Recently, an intelligence sharing MoU was signed between the ISI of Pakistan and the NDS of Afghanistan, which outlined the terms of collaboration between the NDA and ISI counter-terrorism and counter-insurgency efforts in their respective territories. The signing of the agreement marks revival of trust between Islamabad and Kabul, particularly between their security and intelligence establishments. This positive development has raised the alarm in New Delhi and their political assets in Afghanistan are trying their best to sabotage the current initiative. There is split opinion in Afghanistan on this intelligence sharing agreement between the two countries. The head of the NDS, Rahmatullah Nabil, who had refused to sign the MoU, his predecessor, Amrullah Saleh, sitting parliamentarians and former president Hamid Karzai have joined the chorus against what they likened to a treasonous act. Their reaction has exposed their deep-rooted dislike, if not hatred, for Pakistan. Even Indian National Security Adviser Ajit Doval jumped the fray to run down the ISI-NDS agreement. Ajit Doval has said that MoU is based on faulty assumptions. “What Pakistan wanted was to get an assurance and put pressure on Afghanistan so that they will not allow their territory to be used for any security-related work by India. That is the crux of it. This is based on a faulty assumption that India probably uses Afghan soil or Afghan nationals for its security purposes”. However, Afghan Ministry of Interior has welcomed Islamabad’s warning to Taliban and said that such moves can boost morale of Afghan security forces in fight against militants. A member of internal security and defense affairs committee of the Wolesi Jirga, Khalid Pashtoon, told Azadi Radio that war is still going on in every hook and cranny of country. “If Pakistan is willing to sincerely cooperate with Afghanistan in fight against terror, then it should show it in action.”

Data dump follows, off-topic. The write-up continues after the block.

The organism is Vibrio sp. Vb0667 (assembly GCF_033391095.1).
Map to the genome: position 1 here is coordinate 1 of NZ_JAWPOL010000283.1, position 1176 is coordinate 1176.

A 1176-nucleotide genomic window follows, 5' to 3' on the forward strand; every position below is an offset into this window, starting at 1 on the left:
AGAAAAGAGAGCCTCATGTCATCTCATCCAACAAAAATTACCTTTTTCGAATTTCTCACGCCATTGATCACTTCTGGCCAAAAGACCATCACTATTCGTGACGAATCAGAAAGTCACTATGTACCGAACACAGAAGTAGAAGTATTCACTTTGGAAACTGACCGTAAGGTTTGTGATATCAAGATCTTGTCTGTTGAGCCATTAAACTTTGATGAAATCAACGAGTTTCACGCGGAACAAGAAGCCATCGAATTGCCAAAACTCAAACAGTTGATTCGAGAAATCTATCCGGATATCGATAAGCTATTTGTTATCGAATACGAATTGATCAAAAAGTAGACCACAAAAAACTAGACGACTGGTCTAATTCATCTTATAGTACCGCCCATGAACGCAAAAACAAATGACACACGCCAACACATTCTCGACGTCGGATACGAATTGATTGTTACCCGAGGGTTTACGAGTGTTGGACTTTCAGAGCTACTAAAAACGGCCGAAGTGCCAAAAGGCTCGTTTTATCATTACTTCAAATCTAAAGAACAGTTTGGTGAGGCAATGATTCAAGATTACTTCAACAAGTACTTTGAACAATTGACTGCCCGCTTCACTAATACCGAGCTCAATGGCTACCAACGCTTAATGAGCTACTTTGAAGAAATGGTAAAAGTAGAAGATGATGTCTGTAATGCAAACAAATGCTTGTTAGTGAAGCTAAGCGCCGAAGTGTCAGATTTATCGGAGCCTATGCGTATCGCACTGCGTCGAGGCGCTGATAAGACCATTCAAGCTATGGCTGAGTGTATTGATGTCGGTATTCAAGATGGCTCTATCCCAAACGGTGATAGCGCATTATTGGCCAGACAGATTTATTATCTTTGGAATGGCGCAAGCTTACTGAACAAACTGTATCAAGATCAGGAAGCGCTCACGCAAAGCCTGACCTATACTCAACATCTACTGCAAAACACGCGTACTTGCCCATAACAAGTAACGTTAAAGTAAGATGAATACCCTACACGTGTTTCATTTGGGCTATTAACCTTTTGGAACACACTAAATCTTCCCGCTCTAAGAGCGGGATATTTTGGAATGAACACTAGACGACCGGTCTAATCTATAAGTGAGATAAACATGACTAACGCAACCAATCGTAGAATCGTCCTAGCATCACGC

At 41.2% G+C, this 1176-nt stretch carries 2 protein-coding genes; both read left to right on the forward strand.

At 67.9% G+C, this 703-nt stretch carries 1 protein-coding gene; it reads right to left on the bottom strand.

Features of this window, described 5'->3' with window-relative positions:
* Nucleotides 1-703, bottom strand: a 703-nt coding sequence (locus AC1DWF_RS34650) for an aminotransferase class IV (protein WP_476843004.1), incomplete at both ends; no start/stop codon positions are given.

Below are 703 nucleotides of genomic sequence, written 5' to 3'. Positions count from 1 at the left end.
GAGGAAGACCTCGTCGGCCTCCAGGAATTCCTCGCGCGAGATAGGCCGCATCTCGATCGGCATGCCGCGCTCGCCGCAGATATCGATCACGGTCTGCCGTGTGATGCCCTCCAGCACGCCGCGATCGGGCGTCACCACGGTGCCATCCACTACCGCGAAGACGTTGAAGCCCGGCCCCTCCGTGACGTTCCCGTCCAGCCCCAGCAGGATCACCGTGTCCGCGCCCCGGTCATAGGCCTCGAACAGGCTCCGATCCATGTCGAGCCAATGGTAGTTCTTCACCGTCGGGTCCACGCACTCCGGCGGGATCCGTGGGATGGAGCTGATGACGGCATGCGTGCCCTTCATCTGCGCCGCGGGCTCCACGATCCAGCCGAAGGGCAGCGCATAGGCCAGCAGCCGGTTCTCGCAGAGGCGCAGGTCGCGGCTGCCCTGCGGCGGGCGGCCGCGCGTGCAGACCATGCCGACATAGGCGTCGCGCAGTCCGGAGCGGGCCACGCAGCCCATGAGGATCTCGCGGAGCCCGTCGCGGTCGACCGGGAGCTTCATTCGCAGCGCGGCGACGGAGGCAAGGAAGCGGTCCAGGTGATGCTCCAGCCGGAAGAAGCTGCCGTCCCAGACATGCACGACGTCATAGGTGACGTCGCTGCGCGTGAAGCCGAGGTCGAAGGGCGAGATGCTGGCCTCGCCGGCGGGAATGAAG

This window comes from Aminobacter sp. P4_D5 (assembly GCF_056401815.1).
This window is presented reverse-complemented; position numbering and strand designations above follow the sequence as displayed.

While addressing the first senior officials’ meeting of the Heart of Asia-Istanbul Process, recently held in Islamabad, Adviser on National Security and Foreign Affairs, Sartaj Aziz declared that enemies of Afghanistan are enemies of Pakistan. “Afghanistan holds immense significance for us, not only because we share a common border or ethnic affinity, but also because together we can usher in a new era of regional connectivity and regional cooperation in line with the vision of transformation decade enunciated by President Ashraf Ghani,” Aziz said. The adviser assured Pakistan’s firm commitment towards ensuring that Afghanistan’s transformation phase becomes a harbinger of regional growth and prosperity, and expressed hope that with a combination of dedication and resourcefulness, the Heart of Asia-Istanbul Process would be driven along a productive path. During the meeting, there was convergence of views that peace, security and stability are essential for socio-economic development and prosperity in Afghanistan and the region.

Also, there have been contacts between the Taliban and Afghan government in China. On May 20, Secretary of the High Peace Council led a three member delegation to China to meet three Taliban representatives; though both the national unity government and the Taliban have denied the news of this meeting. Taliban team comprised Mullah Abdul Razaq Akhond, who represented the Quetta Shura; former deputy minister of foreign affairs under the Taliban regime, Mullah Jalil; and; a former governor of Kandahar during Taliban rule.

New Afghan government has been steadily trying to engage with Pakistan seeking the country’s role for ending the long-lasting conflict in the country. Afghan peace process seems to have taken a right direction. However, it would need continuous nurturing and protective care. Time has come for the Taliban to go beyond their prohibitive preconditions for talks, and think of adding these preconditions to the list of end objectives of intra-Afghan peace process. Leaderships of Afghanistan and Pakistan have demonstrated that both countries are poised to work in unison to formulate a strategy for bringing peace to both the countries. As a first step, the two countries have decided to effectively counter the propaganda against their countries aimed at stalling recent intelligence-sharing agreement and sabotaging the evolving harmonious relations.

—The writer is consultant to IPRI on policy and strategic response.

Source: http://pakobserver.net/detailnews.asp?id=265493